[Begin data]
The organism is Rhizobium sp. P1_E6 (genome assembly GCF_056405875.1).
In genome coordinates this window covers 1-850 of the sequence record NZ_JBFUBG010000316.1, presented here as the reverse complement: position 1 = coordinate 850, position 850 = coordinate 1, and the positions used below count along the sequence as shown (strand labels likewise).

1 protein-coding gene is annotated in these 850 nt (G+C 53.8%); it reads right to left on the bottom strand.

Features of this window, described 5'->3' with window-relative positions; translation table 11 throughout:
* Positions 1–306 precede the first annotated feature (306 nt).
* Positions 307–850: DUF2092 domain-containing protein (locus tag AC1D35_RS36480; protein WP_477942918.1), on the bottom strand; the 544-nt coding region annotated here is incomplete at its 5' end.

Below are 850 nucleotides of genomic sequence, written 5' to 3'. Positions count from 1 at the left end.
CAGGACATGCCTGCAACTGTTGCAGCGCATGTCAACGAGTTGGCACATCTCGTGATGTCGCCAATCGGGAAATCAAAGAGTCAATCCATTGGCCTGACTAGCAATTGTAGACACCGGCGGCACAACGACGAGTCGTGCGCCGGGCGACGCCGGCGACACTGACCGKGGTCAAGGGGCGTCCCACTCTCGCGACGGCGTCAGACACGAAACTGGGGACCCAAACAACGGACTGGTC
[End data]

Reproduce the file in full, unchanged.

The organism is Rhizobium sp. P1_E6 (genome assembly GCF_056405875.1).
In genome coordinates this window covers 1-850 of the sequence record NZ_JBFUBG010000316.1, presented here as the reverse complement: position 1 = coordinate 850, position 850 = coordinate 1, and the positions used below count along the sequence as shown (strand labels likewise).

1 protein-coding gene is annotated in these 850 nt (G+C 53.8%); it reads right to left on the bottom strand.

Features of this window, described 5'->3' with window-relative positions; translation table 11 throughout:
* Positions 1–306 precede the first annotated feature (306 nt).
* Positions 307–850: DUF2092 domain-containing protein (locus tag AC1D35_RS36480; protein WP_477942918.1), on the bottom strand; the 544-nt coding region annotated here is incomplete at its 5' end.

Below are 850 nucleotides of genomic sequence, written 5' to 3'. Positions count from 1 at the left end.
CAGGACATGCCTGCAACTGTTGCAGCGCATGTCAACGAGTTGGCACATCTCGTGATGTCGCCAATCGGGAAATCAAAGAGTCAATCCATTGGCCTGACTAGCAATTGTAGACACCGGCGGCACAACGACGAGTCGTGCGCCGGGCGACGCCGGCGACACTGACCGKGGTCAAGGGGCGTCCCACTCTCGCGACGGCGTCAGACACGAAACTGGGGACCCAAACAACGGACTGGTC